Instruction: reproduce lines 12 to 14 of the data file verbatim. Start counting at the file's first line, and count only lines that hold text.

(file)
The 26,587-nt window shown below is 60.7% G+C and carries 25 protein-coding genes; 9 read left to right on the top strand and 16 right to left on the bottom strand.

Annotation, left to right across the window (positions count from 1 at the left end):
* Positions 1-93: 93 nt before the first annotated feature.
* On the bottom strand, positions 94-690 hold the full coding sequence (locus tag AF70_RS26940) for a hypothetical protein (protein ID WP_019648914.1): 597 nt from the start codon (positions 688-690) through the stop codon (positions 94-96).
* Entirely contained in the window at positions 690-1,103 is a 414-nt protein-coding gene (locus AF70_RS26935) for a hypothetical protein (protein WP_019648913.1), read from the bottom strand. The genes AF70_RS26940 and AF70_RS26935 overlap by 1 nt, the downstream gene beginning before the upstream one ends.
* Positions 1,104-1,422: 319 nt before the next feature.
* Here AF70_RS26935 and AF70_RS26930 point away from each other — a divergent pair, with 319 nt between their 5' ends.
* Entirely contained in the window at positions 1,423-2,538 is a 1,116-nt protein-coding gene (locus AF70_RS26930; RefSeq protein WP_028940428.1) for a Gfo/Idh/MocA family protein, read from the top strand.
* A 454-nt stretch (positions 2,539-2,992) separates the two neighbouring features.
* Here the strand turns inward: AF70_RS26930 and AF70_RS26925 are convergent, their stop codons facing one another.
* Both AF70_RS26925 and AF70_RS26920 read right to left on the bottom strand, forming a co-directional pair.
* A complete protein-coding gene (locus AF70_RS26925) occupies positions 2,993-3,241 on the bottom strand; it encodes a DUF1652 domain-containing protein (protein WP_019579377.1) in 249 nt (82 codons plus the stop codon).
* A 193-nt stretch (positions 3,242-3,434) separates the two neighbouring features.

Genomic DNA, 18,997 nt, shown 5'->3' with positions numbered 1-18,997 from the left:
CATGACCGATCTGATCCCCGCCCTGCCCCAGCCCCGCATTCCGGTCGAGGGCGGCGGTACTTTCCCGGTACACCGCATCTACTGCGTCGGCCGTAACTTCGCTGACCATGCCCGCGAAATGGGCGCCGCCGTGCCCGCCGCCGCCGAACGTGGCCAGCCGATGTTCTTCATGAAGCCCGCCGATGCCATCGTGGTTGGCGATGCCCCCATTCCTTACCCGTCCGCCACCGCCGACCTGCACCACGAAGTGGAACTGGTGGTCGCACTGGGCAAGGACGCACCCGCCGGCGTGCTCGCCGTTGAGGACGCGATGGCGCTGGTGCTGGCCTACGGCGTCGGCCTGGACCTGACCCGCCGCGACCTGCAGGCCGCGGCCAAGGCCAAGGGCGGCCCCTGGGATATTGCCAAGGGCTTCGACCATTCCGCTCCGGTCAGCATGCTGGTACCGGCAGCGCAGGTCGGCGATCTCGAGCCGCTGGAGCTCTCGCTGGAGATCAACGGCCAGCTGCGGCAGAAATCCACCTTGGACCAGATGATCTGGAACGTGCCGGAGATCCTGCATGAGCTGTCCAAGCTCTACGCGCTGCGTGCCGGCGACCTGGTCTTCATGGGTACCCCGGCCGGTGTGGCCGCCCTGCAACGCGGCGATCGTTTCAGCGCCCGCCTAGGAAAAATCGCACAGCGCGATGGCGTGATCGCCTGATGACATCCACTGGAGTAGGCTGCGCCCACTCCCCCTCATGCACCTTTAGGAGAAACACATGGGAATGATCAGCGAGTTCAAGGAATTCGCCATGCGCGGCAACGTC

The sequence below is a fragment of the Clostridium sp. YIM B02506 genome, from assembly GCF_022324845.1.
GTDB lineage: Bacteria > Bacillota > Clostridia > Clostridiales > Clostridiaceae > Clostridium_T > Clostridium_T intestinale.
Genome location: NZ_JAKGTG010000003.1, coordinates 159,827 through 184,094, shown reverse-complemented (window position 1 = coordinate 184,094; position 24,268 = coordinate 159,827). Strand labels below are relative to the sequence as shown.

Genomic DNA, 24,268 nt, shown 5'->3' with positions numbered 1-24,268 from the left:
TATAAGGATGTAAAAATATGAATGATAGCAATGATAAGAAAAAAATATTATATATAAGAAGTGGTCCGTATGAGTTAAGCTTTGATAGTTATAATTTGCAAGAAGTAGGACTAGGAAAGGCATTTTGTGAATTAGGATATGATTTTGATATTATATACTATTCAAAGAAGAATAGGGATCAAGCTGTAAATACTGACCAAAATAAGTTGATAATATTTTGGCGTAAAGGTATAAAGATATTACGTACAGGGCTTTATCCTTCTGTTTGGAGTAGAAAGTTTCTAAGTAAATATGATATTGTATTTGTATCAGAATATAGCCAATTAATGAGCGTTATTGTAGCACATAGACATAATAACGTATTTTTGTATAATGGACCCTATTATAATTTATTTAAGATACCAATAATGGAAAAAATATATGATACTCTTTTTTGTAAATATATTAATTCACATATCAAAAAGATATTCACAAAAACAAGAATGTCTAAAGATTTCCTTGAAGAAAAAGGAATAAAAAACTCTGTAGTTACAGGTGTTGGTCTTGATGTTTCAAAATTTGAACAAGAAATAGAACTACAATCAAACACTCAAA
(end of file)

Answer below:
* A complete protein-coding gene (locus AF70_RS26925) occupies positions 2,993-3,241 on the bottom strand; it encodes a DUF1652 domain-containing protein (protein WP_019579377.1) in 249 nt (82 codons plus the stop codon).
* A 193-nt stretch (positions 3,242-3,434) separates the two neighbouring features.

Genomic DNA, 18,997 nt, shown 5'->3' with positions numbered 1-18,997 from the left: